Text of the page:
Firstly - always go by what Data Robotics say as best practice.
Having said that the new 4k Advanced Format Drives appear to any computer or storage device as a typical hard drive. Even though things are stored in 4K sectors internally, the disk still presents itself as a series of 512byte sectors - like any typical hard disk.
The problem with these drives is when the operating system formats the disk into clusters (say 4K for NTFS) and these do not properly align with the 4K size sectors used on the physical disk. The result is that whenever you write anything out to a 4K cluster on your filesystem it is spread across two 4K sectors on the physical disk.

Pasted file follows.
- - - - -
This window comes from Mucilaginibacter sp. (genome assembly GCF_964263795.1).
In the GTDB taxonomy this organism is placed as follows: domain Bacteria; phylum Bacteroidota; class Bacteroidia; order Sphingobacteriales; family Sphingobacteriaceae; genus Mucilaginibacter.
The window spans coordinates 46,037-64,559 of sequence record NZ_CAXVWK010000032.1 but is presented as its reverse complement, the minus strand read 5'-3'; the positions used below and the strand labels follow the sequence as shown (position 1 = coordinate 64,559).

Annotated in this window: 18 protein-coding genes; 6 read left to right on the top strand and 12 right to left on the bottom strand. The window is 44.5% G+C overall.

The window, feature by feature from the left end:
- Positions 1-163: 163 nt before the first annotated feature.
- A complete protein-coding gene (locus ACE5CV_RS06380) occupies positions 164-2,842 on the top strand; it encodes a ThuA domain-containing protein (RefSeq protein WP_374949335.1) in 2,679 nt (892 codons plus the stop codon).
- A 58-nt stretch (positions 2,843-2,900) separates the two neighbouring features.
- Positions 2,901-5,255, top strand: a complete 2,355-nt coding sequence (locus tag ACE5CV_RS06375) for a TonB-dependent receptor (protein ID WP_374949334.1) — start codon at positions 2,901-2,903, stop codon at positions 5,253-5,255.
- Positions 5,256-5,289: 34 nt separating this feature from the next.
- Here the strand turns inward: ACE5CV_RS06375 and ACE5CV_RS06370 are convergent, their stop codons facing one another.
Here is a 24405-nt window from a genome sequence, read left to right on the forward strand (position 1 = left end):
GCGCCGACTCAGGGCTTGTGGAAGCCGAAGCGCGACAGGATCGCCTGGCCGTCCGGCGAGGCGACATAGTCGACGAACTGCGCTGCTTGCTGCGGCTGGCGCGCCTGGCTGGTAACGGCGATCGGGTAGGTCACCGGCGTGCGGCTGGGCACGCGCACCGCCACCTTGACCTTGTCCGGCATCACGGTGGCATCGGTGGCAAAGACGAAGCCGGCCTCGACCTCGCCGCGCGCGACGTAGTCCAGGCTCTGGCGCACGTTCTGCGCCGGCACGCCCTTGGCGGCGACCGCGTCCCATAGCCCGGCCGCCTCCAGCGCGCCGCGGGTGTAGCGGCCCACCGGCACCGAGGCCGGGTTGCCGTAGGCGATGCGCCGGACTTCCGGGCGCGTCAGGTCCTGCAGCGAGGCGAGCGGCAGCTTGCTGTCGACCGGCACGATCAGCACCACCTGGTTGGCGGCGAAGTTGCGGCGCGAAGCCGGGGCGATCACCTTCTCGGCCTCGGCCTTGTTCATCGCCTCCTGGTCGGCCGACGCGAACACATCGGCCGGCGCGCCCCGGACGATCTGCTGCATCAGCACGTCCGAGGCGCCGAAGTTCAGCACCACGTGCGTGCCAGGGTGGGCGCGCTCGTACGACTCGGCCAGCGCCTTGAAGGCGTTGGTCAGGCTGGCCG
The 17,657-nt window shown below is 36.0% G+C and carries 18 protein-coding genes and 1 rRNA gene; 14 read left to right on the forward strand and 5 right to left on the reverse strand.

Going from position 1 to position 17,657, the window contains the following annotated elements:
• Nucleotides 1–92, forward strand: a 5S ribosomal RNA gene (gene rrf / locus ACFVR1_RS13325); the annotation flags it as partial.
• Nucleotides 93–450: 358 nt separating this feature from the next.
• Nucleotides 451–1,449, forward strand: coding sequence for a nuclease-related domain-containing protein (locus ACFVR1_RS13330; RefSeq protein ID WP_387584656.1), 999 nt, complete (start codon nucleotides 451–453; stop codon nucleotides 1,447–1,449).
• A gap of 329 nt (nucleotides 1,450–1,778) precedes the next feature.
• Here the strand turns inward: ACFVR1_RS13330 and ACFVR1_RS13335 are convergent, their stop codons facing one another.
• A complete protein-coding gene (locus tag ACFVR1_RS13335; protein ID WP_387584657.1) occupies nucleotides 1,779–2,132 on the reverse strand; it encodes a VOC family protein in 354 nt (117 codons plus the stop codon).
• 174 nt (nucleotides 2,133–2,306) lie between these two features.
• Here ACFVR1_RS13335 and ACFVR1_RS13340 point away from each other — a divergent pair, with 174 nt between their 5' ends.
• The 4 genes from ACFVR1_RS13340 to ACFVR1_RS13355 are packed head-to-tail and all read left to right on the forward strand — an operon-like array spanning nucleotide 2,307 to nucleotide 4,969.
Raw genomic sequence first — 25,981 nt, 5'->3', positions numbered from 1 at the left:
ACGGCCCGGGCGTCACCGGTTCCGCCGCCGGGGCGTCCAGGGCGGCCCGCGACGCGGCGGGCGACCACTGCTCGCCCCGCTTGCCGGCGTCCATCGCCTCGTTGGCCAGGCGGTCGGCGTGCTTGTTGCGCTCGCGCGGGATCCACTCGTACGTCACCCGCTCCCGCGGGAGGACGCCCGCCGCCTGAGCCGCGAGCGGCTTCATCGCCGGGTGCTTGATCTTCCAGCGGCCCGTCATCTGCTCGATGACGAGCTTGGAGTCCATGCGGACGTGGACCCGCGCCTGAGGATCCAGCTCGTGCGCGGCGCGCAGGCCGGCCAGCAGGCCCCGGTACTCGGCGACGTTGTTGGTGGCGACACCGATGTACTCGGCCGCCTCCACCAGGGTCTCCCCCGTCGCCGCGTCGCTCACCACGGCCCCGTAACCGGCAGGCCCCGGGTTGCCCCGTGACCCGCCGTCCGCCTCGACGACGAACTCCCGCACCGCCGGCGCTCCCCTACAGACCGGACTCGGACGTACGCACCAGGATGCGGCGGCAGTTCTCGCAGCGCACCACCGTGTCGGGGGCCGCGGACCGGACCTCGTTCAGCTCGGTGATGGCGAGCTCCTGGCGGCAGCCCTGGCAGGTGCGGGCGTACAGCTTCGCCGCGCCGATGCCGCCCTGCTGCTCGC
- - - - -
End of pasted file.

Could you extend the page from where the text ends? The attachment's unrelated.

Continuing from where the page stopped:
So every one write at the OS level generates two writes at the disk level (actually since the sectors need to be read into cache to be partially updated it also results in a couple of disk reads). The disks work - they just perform really poorly.
The only danger you may get with Drobo is the disks being too slow and possibly being kicked out as bad - i’m not sure on how likely that is.
In regards to the jumper on the Hard Disk - this is a specific fix for Windows XP and earlier Operating Systems. Under Windows XP NTFS is misaligned by one 512k sector. The jumper offsets everything by 1 so that when the OS asks for sector 63 it actually gets 64 on the physical disk - so it aligns properly.
Unless Drobo happened to misalign its partitions in exactly the same way the jumper won’t make any difference.